This paper describes and discusses a project that integrates principles of anthropometrics and ergonomics into residential architectural design. The project applies an extended definition of ergonomics where wider denotational and connotational implications include mutual interactions between humans, buildings and environment. In this project, the point of departure is based on the emphasis of the significance of user-based, human-centered and environmentfriendly approaches to building design. Reflections about the project application and its outcomes indicate the positive impact of introducing and emphasizing applied human factors on the resultant design quality. Upon the completion of the project implementation, it is observed that more balanced designs were produced by the participants. The designs display functioning and pleasant spaces that consider each expected user based on a study of his/her physiological and psychosocial needs, measurements, hobbies and social interactions with other family members and community. These considerations are balanced with environmental solutions that address sustainability and green design issues. Furthermore, it is observed that typical boundaries between interior and exterior, user and space, physical and psychological, individual and social, and buildings and urban context seem to be less restrictive and rigid. In addition, considerations of flexibility, mobility and responsiveness in dynamic structures and their interactions with users seem to enrich and optimize the generated designs. Moreover, dimensions of safety, health, emotions and belonging and their impacts on building design seem clearer and more influential to design learners.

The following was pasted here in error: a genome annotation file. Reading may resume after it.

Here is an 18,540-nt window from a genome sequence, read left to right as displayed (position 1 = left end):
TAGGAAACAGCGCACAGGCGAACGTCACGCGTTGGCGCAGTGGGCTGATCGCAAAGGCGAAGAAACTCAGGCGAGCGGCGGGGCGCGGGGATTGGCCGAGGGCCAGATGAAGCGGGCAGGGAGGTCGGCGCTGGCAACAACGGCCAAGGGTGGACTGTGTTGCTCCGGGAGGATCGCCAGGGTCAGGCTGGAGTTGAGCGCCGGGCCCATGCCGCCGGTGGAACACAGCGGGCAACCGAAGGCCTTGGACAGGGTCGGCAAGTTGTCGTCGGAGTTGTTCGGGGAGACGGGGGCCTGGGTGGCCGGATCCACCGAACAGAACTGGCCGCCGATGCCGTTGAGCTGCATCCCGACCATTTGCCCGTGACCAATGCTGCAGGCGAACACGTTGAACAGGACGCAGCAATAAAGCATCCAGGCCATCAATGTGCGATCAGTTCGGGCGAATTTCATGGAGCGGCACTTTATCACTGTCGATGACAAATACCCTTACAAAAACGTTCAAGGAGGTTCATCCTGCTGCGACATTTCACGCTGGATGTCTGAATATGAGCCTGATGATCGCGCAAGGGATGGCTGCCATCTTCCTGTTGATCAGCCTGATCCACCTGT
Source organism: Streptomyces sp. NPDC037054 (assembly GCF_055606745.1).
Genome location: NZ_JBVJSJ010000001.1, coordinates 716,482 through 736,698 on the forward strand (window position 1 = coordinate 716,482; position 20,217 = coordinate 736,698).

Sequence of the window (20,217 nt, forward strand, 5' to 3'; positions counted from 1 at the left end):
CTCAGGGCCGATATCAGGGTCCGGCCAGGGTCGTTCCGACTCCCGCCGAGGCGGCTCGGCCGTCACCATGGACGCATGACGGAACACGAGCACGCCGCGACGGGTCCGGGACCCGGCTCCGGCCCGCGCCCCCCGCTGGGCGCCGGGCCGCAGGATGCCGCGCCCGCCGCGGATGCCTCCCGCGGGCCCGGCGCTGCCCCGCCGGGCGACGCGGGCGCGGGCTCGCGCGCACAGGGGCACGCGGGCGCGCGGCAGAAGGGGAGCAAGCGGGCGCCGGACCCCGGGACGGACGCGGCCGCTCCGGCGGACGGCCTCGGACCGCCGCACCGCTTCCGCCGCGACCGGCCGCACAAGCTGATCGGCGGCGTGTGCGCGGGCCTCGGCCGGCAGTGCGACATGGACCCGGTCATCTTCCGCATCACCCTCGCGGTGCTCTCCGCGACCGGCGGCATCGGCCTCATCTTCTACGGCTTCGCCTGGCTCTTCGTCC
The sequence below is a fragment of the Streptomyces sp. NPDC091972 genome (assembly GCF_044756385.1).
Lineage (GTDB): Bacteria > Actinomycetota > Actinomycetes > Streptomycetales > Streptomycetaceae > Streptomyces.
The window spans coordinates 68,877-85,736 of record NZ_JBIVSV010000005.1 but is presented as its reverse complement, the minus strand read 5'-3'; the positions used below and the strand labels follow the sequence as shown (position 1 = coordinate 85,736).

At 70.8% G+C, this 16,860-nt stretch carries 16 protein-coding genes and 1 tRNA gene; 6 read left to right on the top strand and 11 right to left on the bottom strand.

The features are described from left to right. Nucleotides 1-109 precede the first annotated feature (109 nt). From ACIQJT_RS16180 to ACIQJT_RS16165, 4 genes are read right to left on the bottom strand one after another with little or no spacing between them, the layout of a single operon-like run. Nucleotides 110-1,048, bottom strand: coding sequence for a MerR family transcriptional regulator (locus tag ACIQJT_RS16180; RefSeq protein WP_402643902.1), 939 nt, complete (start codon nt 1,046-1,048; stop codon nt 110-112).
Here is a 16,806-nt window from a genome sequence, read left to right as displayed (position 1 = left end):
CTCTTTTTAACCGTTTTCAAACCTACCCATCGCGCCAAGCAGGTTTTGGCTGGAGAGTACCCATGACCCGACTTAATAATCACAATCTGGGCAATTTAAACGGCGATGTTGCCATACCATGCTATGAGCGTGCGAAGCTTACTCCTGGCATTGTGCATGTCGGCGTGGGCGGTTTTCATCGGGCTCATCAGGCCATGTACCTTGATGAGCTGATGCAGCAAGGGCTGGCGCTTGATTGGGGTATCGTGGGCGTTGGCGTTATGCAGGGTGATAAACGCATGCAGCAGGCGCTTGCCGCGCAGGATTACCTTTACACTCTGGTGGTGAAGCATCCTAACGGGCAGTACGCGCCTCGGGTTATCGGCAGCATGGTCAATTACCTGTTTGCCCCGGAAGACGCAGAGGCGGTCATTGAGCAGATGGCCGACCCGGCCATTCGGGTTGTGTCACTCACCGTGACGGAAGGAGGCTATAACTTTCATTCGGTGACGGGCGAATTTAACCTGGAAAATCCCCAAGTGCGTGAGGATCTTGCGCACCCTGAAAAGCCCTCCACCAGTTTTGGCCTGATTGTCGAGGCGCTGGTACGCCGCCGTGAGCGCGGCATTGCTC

As a result of the project application, a new framework for ergonomics-driven architectural design is introduced. It articulates the aspects of design considerations that help optimize the building performance and maximize the positive human-environment mutual impacts. The framework is supported by another framework that details the process and the skills needed to conduct the first. Future applications of the new frameworks in various educational and practical settings to test their applicability represent future extensions of this research.
Citation: Eilouti B (2020) Applied Human Factors in Residential Architectural Design. J Ergonomics 10:264. doi: 10.35248/2165-7522.214.171.1244
Received: 23-Apr-2020 Accepted: 21-Jul-2020 Published: 28-Jul-2020 , DOI: 10.35248/2165-75126.96.36.1994
Copyright: © 2020 Eilouti B. This is an open-access article distributed under the terms of the Creative Commons Attribution License, which permits unrestricted use, distribution, and reproduction in any medium, provided the original author and source are credited.